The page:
As draft combine intensifies, NBA officials think Maryland's Justin Jackson should return

When the NBA draft combine's on-court portion starts Thursday in Chicago, the most interesting Maryland men's basketball player on hand will not be Melo Trimble but Justin Jackson.

The Terps freshman forward was a surprise inclusion last month on the 67-man combine list. He has not signed with an agent, meaning he still can return to College Park next season, but the Canadian import struggled toward the end of the 2016-17 season. Questions about his position at the next level linger. His defense often was not up to snuff.


But his long-range shooting (43.8 percent from 3-point range at Maryland) and length (7-foot-3 wingspan) make him an intriguing prospect, possibly worthy of late-first-round consideration. (Second-rounders are not guaranteed an NBA contract.) Jackson last week was rated the No. 46 overall prospect in DraftExpress' top-100 rankings, but did not make the site's latest mock draft.

Asked Tuesday about Jackson during a conference call with reporters, ESPN's Fran Fraschilla and Jeff Goodman said they had reached a similar conclusion: He's good, but he should be better after another season.


"You know, he had a very good freshman year," Fraschilla said. "He's kind of always reminded me of Boris Diaw, a young Boris Diaw, not the guy that you see out there now. But Justin has to get more athletic. I have a sense that he's not going to stay in this draft. We used to say he was a tweener, but the way the NBA has evolved, he's a guy that can play — he's really an NBA 3-man.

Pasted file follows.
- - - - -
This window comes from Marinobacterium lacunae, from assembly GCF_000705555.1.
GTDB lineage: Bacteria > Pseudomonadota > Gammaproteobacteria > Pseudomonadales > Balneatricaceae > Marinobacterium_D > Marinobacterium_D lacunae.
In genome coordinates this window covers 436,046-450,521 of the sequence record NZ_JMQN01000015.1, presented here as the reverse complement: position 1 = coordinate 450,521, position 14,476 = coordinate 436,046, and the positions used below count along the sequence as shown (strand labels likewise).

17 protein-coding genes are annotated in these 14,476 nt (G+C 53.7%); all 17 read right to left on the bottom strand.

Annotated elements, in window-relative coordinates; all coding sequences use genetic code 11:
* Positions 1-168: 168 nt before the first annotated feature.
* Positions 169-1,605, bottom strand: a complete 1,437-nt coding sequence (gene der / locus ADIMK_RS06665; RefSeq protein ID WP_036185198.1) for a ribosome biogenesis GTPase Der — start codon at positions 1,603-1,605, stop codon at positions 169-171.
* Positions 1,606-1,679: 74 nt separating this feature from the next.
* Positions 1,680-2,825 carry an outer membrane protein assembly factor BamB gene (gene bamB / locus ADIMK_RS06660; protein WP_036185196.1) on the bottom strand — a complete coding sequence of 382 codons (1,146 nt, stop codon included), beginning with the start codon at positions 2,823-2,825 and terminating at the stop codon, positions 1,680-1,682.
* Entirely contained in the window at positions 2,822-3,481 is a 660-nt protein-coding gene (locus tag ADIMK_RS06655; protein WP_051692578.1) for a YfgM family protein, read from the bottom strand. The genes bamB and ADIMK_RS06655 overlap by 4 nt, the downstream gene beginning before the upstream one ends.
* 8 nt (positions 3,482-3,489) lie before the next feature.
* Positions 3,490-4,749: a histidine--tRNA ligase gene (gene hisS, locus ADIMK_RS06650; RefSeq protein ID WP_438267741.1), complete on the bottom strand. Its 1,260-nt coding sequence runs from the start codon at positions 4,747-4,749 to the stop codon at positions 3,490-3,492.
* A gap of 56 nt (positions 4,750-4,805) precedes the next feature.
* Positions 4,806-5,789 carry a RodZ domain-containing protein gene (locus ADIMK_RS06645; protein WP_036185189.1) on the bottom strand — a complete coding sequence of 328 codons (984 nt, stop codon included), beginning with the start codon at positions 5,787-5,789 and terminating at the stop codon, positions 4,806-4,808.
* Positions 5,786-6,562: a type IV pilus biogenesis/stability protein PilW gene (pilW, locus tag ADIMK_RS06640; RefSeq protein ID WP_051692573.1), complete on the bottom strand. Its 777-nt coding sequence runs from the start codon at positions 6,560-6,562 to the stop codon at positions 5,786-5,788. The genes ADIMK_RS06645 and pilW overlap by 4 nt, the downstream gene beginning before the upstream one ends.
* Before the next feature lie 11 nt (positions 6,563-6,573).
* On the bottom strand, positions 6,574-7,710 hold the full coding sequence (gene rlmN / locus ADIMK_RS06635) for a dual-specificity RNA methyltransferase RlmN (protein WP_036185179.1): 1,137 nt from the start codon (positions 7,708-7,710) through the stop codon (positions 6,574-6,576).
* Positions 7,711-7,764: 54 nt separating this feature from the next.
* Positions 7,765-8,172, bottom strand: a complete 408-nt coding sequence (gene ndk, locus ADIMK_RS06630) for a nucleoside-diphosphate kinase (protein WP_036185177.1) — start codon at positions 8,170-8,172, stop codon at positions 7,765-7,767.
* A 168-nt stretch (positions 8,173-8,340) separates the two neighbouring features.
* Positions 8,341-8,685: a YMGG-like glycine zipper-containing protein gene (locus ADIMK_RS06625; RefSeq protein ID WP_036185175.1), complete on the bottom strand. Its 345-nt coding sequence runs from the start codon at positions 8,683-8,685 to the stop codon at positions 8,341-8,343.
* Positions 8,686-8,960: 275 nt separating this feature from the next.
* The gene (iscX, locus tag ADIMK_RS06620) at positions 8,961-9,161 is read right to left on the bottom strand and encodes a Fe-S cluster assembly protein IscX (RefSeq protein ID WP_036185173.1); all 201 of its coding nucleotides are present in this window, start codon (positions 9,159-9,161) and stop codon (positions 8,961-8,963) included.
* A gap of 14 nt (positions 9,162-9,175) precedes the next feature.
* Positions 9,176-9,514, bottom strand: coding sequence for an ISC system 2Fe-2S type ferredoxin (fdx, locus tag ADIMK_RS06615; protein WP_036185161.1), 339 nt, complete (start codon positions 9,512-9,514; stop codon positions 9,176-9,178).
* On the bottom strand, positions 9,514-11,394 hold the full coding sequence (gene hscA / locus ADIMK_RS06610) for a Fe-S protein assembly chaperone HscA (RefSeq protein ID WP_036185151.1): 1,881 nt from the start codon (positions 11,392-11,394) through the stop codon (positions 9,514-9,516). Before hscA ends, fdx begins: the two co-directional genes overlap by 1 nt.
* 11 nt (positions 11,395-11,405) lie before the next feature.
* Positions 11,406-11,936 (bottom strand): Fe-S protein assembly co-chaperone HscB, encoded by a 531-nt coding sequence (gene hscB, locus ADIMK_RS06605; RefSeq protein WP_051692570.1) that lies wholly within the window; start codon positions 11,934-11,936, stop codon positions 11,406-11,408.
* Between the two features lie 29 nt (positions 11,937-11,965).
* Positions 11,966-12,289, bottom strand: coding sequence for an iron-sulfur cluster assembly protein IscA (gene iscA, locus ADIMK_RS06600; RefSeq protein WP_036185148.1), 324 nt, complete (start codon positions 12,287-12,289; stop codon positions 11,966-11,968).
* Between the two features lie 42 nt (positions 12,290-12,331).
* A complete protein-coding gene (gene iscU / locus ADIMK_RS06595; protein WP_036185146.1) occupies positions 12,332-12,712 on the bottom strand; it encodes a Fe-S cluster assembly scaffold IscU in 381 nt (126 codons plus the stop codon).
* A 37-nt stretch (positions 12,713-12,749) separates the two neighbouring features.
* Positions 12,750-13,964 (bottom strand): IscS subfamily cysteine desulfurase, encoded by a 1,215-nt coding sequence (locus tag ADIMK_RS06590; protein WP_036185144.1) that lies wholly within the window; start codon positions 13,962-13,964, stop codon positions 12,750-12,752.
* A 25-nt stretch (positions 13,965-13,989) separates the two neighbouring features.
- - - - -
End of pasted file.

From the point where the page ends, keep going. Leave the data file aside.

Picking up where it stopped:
"I'm sure at Maryland he played the 4 some. But he shot it really well this year. He's a good playmaker. But the thing that I think he needs desperately is to go back to school, be a little more athletic, work on his lateral quickness and become more of an NBA wing player. So that would be my two cents, just based on what I've seen, not only on tape, but also what I've seen during his days in AAU and high school player."

Goodman said said three "NBA guys" told him Monday that they thought Jackson should return to Maryland and play his way into a late-first-round or early- to mid-second-round selection.

"He could sneak into the end of the first round maybe, but if he comes back, he could solidify himself with a really good year next year into being a first-round pick," he said.

Jackson reportedly has worked out for two NBA teams: the Oklahoma City Thunder, who have the No. 21 overall pick, and the New Orleans Pelicans, who tentatively have a lottery pick and the No. 40 overall pick. Jackson has until May 24 to decide whether to remain in the draft or withdraw.